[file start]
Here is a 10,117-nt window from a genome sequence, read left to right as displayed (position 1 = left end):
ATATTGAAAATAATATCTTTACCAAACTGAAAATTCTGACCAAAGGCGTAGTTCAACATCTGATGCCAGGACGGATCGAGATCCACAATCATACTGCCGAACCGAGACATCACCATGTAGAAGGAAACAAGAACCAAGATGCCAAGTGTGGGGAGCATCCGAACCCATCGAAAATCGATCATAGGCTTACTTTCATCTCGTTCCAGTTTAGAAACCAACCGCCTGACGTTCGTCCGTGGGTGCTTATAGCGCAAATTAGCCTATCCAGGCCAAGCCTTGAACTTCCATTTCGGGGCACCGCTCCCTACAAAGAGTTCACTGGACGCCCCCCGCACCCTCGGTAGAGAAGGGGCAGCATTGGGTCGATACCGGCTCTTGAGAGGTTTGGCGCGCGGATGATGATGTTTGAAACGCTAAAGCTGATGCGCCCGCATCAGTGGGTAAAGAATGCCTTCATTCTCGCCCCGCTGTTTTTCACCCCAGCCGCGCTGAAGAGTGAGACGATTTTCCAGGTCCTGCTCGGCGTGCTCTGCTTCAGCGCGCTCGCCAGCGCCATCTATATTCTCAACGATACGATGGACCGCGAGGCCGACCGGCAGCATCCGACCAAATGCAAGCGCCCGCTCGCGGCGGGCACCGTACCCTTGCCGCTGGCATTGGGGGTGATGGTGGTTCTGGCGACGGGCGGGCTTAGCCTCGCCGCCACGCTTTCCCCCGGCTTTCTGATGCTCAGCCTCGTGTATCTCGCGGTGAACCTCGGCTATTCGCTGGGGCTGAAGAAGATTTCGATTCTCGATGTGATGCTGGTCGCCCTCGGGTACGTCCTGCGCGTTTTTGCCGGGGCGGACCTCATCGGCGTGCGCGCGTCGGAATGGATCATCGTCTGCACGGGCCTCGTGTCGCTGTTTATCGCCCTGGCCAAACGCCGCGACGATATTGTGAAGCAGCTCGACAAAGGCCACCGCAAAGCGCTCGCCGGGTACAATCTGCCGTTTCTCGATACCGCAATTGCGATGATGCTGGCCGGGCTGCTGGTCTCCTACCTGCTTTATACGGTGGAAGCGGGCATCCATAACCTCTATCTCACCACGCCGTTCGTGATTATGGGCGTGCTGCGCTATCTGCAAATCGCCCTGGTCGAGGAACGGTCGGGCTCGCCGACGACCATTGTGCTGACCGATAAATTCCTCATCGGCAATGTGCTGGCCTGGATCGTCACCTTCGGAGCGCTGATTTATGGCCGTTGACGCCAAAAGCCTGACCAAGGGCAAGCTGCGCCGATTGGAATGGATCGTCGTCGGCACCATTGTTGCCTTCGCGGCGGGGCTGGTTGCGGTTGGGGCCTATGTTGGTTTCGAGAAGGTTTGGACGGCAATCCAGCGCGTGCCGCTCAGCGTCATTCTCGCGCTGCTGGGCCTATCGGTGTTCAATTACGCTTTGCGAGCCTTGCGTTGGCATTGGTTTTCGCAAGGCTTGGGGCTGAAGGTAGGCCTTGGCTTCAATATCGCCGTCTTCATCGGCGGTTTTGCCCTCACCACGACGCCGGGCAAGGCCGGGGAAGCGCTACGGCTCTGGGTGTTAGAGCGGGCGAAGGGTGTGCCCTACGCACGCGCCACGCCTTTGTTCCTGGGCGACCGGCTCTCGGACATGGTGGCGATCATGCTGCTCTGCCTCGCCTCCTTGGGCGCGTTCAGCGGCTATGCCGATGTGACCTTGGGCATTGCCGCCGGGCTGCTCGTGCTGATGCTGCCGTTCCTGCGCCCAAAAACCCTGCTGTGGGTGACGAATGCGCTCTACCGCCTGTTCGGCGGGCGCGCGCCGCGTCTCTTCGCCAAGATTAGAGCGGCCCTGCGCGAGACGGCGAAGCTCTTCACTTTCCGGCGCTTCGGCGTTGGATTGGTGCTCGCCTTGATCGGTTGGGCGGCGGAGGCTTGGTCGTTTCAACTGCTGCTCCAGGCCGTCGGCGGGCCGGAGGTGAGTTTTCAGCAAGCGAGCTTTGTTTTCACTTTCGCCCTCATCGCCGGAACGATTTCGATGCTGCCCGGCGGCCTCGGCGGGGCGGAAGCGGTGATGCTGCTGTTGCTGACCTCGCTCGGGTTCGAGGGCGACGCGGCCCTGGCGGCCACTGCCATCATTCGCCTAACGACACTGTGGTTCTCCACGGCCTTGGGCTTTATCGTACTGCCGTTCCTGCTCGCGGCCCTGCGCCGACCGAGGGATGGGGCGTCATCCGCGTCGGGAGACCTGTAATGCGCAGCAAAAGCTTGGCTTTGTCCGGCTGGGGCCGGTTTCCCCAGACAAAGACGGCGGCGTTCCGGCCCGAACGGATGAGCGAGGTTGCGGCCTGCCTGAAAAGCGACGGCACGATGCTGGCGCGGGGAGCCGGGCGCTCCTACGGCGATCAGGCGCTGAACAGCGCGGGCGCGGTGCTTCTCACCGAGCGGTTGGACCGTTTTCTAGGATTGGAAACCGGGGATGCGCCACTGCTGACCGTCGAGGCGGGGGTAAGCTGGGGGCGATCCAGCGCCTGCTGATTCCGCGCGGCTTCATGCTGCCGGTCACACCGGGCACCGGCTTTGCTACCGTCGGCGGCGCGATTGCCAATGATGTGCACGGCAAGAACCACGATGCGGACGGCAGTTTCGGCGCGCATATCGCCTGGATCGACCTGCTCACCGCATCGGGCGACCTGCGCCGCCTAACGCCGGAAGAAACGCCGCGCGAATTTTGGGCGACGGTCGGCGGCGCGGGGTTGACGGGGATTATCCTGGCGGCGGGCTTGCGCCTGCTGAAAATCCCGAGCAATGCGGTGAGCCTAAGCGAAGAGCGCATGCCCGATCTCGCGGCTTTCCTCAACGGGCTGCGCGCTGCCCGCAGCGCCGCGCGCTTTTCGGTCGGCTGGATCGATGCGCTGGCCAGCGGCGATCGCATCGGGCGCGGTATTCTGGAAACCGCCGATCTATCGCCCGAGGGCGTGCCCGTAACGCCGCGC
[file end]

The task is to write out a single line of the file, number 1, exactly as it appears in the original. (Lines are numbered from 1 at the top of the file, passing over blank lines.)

Here is a 10,117-nt window from a genome sequence, read left to right as displayed (position 1 = left end):